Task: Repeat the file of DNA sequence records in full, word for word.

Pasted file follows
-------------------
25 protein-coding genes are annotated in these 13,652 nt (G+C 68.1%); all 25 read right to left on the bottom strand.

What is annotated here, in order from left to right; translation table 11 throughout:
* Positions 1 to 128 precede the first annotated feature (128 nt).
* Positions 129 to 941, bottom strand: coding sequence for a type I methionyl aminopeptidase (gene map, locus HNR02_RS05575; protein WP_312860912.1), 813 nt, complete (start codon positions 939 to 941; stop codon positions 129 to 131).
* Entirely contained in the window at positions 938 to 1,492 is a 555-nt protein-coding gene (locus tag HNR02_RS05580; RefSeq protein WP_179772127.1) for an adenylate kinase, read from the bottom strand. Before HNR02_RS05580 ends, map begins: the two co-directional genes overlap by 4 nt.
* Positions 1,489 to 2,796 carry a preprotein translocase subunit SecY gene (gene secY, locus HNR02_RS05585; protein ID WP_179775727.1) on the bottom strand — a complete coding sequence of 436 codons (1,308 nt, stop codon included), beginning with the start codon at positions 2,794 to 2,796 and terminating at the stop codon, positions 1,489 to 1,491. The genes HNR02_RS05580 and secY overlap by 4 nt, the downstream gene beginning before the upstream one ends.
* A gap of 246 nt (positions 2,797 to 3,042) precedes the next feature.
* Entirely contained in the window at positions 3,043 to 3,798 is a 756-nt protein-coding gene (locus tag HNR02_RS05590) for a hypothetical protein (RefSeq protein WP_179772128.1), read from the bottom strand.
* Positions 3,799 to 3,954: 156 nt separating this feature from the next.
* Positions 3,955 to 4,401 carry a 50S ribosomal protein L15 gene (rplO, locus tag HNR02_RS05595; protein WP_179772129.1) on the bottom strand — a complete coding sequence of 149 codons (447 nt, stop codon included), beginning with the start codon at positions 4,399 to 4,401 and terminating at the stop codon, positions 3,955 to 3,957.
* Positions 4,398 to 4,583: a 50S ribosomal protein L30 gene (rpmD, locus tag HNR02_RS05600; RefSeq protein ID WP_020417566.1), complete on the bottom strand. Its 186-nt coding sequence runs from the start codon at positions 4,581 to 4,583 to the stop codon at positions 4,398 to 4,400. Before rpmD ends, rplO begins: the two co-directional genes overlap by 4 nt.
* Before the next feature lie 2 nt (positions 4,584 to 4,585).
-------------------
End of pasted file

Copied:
25 protein-coding genes are annotated in these 13,652 nt (G+C 68.1%); all 25 read right to left on the bottom strand.

What is annotated here, in order from left to right; translation table 11 throughout:
* Positions 1 to 128 precede the first annotated feature (128 nt).
* Positions 129 to 941, bottom strand: coding sequence for a type I methionyl aminopeptidase (gene map, locus HNR02_RS05575; protein WP_312860912.1), 813 nt, complete (start codon positions 939 to 941; stop codon positions 129 to 131).
* Entirely contained in the window at positions 938 to 1,492 is a 555-nt protein-coding gene (locus tag HNR02_RS05580; RefSeq protein WP_179772127.1) for an adenylate kinase, read from the bottom strand. Before HNR02_RS05580 ends, map begins: the two co-directional genes overlap by 4 nt.
* Positions 1,489 to 2,796 carry a preprotein translocase subunit SecY gene (gene secY, locus HNR02_RS05585; protein ID WP_179775727.1) on the bottom strand — a complete coding sequence of 436 codons (1,308 nt, stop codon included), beginning with the start codon at positions 2,794 to 2,796 and terminating at the stop codon, positions 1,489 to 1,491. The genes HNR02_RS05580 and secY overlap by 4 nt, the downstream gene beginning before the upstream one ends.
* A gap of 246 nt (positions 2,797 to 3,042) precedes the next feature.
* Entirely contained in the window at positions 3,043 to 3,798 is a 756-nt protein-coding gene (locus tag HNR02_RS05590) for a hypothetical protein (RefSeq protein WP_179772128.1), read from the bottom strand.
* Positions 3,799 to 3,954: 156 nt separating this feature from the next.
* Positions 3,955 to 4,401 carry a 50S ribosomal protein L15 gene (rplO, locus tag HNR02_RS05595; protein WP_179772129.1) on the bottom strand — a complete coding sequence of 149 codons (447 nt, stop codon included), beginning with the start codon at positions 4,399 to 4,401 and terminating at the stop codon, positions 3,955 to 3,957.
* Positions 4,398 to 4,583: a 50S ribosomal protein L30 gene (rpmD, locus tag HNR02_RS05600; RefSeq protein ID WP_020417566.1), complete on the bottom strand. Its 186-nt coding sequence runs from the start codon at positions 4,581 to 4,583 to the stop codon at positions 4,398 to 4,400. Before rpmD ends, rplO begins: the two co-directional genes overlap by 4 nt.
* Before the next feature lie 2 nt (positions 4,584 to 4,585).